Tertiary Education: Students Doing It Tough As Fees Rise Again

The Government is making it increasingly difficult for Kiwis to gain tertiary education as fees continue to rise and access to student support becomes even more restricted, Labour’s Tertiary Education spokesperson Chris Hipkins says. More>>

ALSO:

Housing, Iraq: PM Press Conference – 20 October 2014

Prime Minister John Key met with press today to discuss:
• Housing prices and redevelopment in Auckland
• Discussions with Tony Abbott on the governmental response to ISIS, and New Zealand’s election to the UN Security Council More>>

ALSO:

Labour: Review Team Named, Leadership Campaign Starts

Labour’s New Zealand Council has appointed Bryan Gould as Convenor of its post-General Election Review. He will be joined on the Review Team by Hon Margaret Wilson, Stacey Morrison and Brian Corban.

ALSO:


Roy Morgan Poll: National Slips, Labour Hits Lows

The first New Zealand Roy Morgan Poll since the NZ Election shows National 43.5% (down 3.54% since the September 20 Election). This isn’t unusual, National support has dropped after each of John Key’s Election victories... However, support for the main opposition Labour Party has crashed to 22.5% (down 2.63% and the lowest support for Labour since the 1914 NZ Election as United Labour). More>>

ALSO:

In On First Round: New Zealand Wins Security Council Seat

Prime Minister John Key has welcomed New Zealand securing a place on the United Nations Security Council for the 2015-16 term. More>>

ALSO:

TPP Leak: Intellectual Property Text Confirms Risk - Jane Kelsey

The US is continuing its assault on generic medicines through numerous proposed changes to patent laws. ‘These are bound to impact on Pharmac if they are accepted’, according to Professor Kelsey... Copyright is another area of ongoing sensitivity... More>>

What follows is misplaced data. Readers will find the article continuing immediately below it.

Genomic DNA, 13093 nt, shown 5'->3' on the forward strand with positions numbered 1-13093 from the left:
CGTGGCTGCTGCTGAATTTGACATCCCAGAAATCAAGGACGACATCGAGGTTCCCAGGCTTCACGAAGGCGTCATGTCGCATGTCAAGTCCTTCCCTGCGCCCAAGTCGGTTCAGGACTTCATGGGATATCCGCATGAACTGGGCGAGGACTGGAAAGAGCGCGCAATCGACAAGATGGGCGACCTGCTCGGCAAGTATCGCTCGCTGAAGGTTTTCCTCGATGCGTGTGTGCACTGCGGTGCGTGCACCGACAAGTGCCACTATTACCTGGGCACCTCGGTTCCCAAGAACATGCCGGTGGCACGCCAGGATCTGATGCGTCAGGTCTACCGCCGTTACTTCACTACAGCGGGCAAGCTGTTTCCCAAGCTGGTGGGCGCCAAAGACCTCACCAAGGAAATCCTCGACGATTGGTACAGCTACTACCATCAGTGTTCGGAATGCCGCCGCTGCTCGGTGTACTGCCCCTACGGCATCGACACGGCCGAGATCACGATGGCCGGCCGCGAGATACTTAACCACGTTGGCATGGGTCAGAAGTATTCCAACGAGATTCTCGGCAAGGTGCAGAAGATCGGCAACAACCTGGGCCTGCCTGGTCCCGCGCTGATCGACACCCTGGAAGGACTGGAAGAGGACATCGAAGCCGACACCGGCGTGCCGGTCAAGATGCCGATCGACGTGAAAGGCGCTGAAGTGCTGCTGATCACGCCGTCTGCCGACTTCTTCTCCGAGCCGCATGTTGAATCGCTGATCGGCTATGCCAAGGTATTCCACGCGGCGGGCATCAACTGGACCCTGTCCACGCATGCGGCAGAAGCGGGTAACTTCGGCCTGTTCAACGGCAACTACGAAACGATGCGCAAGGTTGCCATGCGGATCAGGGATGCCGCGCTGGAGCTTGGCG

ALSO:

RMA: Smith Plans Reform To Ease Urban Development

Newly appointed Environment Minister Nick Smith has announced Resource Management Act reform to foster urban development, where high land prices and expensive resource consents are blocking efforts to provide affordable housing. More>>>

ALSO:

Gordon Campbell: On New Zealand getting involved (again) in other people's wars

Apparently, the Key government is still pondering how New Zealand will contribute to the fight against Islamic State. Long may it ponder, given the lack of consensus among our allies as to how to fight IS, where to fight it (Syria, Iraq, or both?) and with whose ground troops, pray tell? More>>

ALSO:

Gordon Campbell: On child poverty, and David Shearer’s latest outburst

The politicisation of (a) the public service and (b) the operations of the Official Information Act have been highlighted by the policy advice package on child poverty that RNZ’s resolute political editor Brent Edwards has finally prised out of the Ministry of Social Development. More>>

ALSO:

Gordon Campbell: On the government’s review of security laws

So the Key government is about to launch a four week review of the ability of our existing legislation to deal with “suspected and returning foreign terrorist fighters, and other violent extremists.”

According to its terms of reference, the review will consider whether the SIS, GCSB and Police are sufficiently able right now to (a) investigate and monitor suspected and returning foreign terrorist fighters… More>>

ALSO:

Get More From Scoop

 

LATEST HEADLINES

 
 
 
 
 
 
 
 
Parliament
Search Scoop  
 
 
Powered by Vodafone
NZ independent news